Wordsworth Dances With Daffodils

To me the meanest flower that blows can give
Thoughts that do often lie too deep for tears.

— Wordsworth, Ode: Intimations of Immortality from Recollections of Early Childhood.

“William Wordsworth (1770-1850) … emphasized the vitality of everyday life, the importance of human emotions, and the illuminating power of nature. … Wordsworth was expressly concerned with discovering a sort of spiritual ecstasy that, for him, could be found only in nature and the innocence of childhood. With a mind ever wandering after the wonders of nature and the emotions of the heart, Wordsworth was initially criticized for his sentiment and the informality of his verse by his contemporaries.”
— from the article on Wordsworth in the New World EncyclopediaIn his classic piece, The Tables Turned (below), Wordsworth says in the last stanza, “Enough of science and art,” that is, dismissive of them.  May we say it is hyperbole?

The line between reality and rhetoric is thin.  The poem declares emphatically academic learning grossly lacking when compared with nature immersion, which confers wisdom, blessings upon our minds and hearts, health, cheerfulness, moral insight and mindfulness (or a call to it).

In the opening line he seems to say that too much at the books will make you gain weight … DOUBLE!


The Tables Turned

Up! up! my Friend, and quit your books;
Or surely you’ll grow double:
Up! up! my Friend, and clear your looks;
Why all this toil and trouble?

The sun above the mountain’s head,
A freshening lustre mellow
Through all the long green fields has spread,
His first sweet evening yellow.

Books! ’tis a dull and endless strife:
Come, hear the woodland linnet [type of finch],
How sweet his music! on my life,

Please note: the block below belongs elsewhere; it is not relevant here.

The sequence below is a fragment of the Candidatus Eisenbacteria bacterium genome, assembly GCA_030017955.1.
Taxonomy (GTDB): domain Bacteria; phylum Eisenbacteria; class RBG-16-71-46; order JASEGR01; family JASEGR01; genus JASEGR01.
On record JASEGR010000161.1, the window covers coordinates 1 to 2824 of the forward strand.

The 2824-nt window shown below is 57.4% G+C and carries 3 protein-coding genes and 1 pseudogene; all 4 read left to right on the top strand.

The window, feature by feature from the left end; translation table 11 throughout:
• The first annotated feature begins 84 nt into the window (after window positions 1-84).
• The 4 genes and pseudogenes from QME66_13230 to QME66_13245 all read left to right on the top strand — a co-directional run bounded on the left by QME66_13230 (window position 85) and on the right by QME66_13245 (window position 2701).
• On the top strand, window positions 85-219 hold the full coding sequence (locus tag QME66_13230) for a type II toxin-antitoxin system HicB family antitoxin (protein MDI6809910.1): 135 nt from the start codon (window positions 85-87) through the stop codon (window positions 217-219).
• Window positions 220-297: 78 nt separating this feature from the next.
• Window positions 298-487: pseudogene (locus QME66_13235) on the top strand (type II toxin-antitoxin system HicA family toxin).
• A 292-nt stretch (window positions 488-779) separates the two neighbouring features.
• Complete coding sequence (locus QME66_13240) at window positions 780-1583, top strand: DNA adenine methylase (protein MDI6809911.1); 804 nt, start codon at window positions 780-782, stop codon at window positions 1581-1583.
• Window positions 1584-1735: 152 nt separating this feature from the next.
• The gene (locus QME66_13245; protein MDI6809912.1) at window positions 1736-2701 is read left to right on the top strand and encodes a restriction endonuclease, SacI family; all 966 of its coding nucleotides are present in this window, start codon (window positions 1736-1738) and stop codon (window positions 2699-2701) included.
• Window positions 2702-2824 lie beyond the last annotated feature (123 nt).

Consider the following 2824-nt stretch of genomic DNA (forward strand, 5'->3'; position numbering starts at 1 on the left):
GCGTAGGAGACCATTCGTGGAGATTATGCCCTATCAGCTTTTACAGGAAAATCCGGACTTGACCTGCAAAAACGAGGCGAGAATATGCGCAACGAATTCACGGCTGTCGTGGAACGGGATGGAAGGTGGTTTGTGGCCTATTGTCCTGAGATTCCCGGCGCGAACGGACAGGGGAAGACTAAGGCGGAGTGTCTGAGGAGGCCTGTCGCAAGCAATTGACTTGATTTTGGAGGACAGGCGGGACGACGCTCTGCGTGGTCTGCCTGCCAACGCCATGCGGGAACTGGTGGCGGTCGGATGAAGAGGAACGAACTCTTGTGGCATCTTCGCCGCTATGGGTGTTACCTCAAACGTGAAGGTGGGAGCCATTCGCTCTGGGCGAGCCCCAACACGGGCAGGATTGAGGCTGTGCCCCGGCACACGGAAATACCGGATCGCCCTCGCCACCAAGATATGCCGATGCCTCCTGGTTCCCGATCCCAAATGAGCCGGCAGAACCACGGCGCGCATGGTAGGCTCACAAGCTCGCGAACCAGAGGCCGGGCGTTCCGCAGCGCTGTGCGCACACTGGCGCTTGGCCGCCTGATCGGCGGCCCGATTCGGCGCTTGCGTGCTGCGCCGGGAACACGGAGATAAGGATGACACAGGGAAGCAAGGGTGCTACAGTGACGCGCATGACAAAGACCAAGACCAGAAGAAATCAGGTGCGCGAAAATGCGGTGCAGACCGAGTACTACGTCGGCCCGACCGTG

There’s more of wisdom in it.

And hark! how blithe the throstle sings!
He, too, is no mean preacher:
Come forth into the light of things,
Let Nature be your teacher.

She has a world of ready wealth,
Our minds and hearts to bless—
Spontaneous wisdom breathed by health,
Truth breathed by cheerfulness.

One impulse from a vernal wood
May teach you more of man,
Of moral evil and of good,
Than all the sages can.

Sweet is the lore which Nature brings;
Our meddling intellect
Mis-shapes the beauteous forms of things:—
We murder to dissect.

Enough of Science and of Art;
Close up those barren leaves;
Come forth, and bring with you a heart
That watches and receives.


We’ll get to the daffodil dancing soon …


From the website of Dove Cottage and the Wordsworth Museum:  “William Wordsworth is Britain’s most famous poet, whose thoughts and writing about man, nature and society are so current, they could have been written yesterday.”

Indeed, as we’ll see in his poem, The World is Too Much With Us, “the world” of “getting and spending” existed in his time, 200 years ago.  Imagine what he would think of our world, our culture today, where HyperCapitalizm and Olympic Consumerizm are national religions, running rife with greed, hypocrisy, materialism and alienation from nature more than ever.  Wordsworth said we have “given our hearts away” for the sake of a “sordid boon.”